January 3rd, 2018 by Tim Dixon on Clean Technica
Electric buses are a fun topic. They offer smoother, quieter, cleaner transport that leaves passengers, drivers, and everyone nearby feeling better. We get excited about electric bus orders that for 4 buses, and we get really excited about orders for a couple of dozen electric buses. Hundreds? Come on, don’t be crazy! But enter into China and there’s a vast difference regarding what’s “possible” and what’s happening. We already published one story on this news, but this EV Obsession piece from Tim Dixon offers more context regarding one of the biggest electric mobility stories of the past year (or decade), so we had to share. Enjoy! Also, Tim’s first baby is on the way, so wish him some good wishes during this momentous month. —Zach Shahan
Shenzhen confirms completion of transition to 100% electric buses
On December 27, the Shenzhen municipal transport commission announced it had completed the transition of its bus fleet to 100% electric buses. (Source: Han Ximin on EyeShenzhen)
The announcement that it had 16,359 electric buses will not come as a surprise to CleanTechnica readers, as it was reported earlier in 2017 that the city would reach this target ahead of schedule. Nonetheless, it’s a shocking achievement. For context, imagine the bus fleets of NYC, Los Angeles County, New Jersey Transit, suburban Chicago, and Toronto all went electric — that still wouldn’t be as many buses as Shenzhen electrified.
The mega-city of Shenzhen is home to over 12 million people and it is viewed as a Silicon Valley of China, hosting many big internet companies, having a thriving startup scene, and hosting the headquarters of a electric vehicle manufacture you know well — BYD.
This bus transition has been years in the making because in 2009 Shenzhen was chosen to be one of thirteen cities to be in a pilot program of new energy vehicles.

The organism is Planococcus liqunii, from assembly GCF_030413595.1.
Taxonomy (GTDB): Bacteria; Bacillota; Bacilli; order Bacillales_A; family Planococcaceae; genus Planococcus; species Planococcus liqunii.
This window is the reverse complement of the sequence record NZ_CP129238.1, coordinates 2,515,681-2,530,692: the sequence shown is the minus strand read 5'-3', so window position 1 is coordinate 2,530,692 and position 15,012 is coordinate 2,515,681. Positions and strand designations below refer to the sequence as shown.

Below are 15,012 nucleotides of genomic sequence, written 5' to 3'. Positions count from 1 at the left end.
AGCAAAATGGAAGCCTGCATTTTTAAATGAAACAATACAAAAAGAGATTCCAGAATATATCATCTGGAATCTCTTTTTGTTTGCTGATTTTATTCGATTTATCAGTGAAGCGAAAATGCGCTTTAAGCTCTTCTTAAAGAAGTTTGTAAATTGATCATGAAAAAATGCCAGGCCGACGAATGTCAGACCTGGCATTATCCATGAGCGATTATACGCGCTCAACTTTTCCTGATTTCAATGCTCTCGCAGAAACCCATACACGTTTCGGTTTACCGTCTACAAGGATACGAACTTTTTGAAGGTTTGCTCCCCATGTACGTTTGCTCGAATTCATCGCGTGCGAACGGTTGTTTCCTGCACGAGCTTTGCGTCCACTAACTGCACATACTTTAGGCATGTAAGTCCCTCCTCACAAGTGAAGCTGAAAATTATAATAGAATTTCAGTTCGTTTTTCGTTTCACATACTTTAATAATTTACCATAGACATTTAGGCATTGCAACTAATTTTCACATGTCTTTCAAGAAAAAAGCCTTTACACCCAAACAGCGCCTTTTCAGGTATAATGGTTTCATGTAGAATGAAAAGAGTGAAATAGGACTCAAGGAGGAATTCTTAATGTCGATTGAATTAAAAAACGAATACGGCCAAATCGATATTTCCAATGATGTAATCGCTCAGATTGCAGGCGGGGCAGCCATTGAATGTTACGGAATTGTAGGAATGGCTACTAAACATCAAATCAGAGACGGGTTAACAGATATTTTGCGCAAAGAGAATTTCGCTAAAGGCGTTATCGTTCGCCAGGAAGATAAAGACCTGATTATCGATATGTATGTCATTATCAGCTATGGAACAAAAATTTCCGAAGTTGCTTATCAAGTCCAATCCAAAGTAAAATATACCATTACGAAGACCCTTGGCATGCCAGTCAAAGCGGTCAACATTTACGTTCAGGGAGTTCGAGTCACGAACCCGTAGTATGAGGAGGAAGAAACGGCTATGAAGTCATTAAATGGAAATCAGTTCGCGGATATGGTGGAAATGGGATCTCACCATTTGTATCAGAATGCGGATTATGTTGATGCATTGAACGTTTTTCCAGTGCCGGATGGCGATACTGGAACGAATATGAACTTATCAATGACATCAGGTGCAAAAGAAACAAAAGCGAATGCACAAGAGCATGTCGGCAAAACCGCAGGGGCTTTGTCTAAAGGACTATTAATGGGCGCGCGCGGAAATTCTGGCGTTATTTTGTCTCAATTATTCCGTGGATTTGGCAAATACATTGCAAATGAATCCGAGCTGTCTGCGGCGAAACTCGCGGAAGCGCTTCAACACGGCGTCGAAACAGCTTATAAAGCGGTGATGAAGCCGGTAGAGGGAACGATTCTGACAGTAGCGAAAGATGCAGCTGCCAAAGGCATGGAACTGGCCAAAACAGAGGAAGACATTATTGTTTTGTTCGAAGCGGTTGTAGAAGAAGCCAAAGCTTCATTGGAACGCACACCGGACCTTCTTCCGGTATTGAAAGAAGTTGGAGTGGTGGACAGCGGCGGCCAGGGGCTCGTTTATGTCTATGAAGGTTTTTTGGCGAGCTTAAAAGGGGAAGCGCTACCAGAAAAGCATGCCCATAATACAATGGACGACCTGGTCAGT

Shenzhen has been consistently pushing for electrification of its bus and taxi fleet. In 2017, Shenzhen provided subsidies for electric buses and charging facilities totalling 3.3 billion RMB ($490 million).
On the 9th of December, Bloomberg reported on the previous reports that Shenzhen would electrify its bus fleet by comparing Shenzhen’s 16,359 electric buses with American bus fleets, it came to this startling finding that Shenzhen has more electric buses than the 5 largest North American bus fleets combined. Although this might not shock those looking at America’s infrastructure priorities and China’s size and government priorities, that’s still a staggering difference in scale.
With a population of over 12 million, Shenzhen is also bigger than many countries.
Massive fleet means massive charging infrastructure
The investment into electric buses had to be paired with adequate infrastructure. Shenzhen has 510 bus charging stations that have a combined 8,000 charging points, so it can charge just under half the fleet at once.
At the Qinghu Bus Terminal, with more than 30 charging poles, the assistant manager gave a insight into its capacity:
“A bus can be fully charged within two hours and the charging poles can serve 300 buses a day,” said Guan Anguang, assistant manager of the terminal.
Shenzhen electric taxi fleet
Along with other large Chinese cities, Shenzhen is not just making its public transport electric — it is making the taxi fleet electric.
Shenzhen has 12,518 taxis in operation and it was announced that 62.5% of them are pure electric. The city is pushing towards a 100% electric taxi fleet by 2020, but it again expects to meet that target ahead of schedule. As with buses, locally headquartered BYD is a prime beneficiary of the cleantech shift — and its electric offerings have helped to enable it.
It was reported that electric buses can save 72.9% more energy than the current diesel buses, which means that the Shenzhen bus fleet will save an estimated 345,000 tons of fuel per year and reduce carbon dioxide emissions by 1.35 million tons per year. The electric taxi fleet will save an estimated 116,000 tons of fuel per year and reduce carbon dioxide emissions by 453,913 tons per year.
China’s electric bus market is huge. The government over many years has provided a clear path to the future and now we are seeing the results. Just read my previous article rounding up 2017 electric bus news in China and compare it to developments in America and Europe. This is what leadership looks like.
It should also be remembered that while Shenzhen’s electric bus fleet is huge, it was only part of a Chinese-wide effort to electrify buses. In 2016, 115,700 electric buses were sold in China. While Shenzhen is the first big city to get international attention, in 2018–2020, we are going to be seeing many other cities (in China) follow Shenzhen’s lead.
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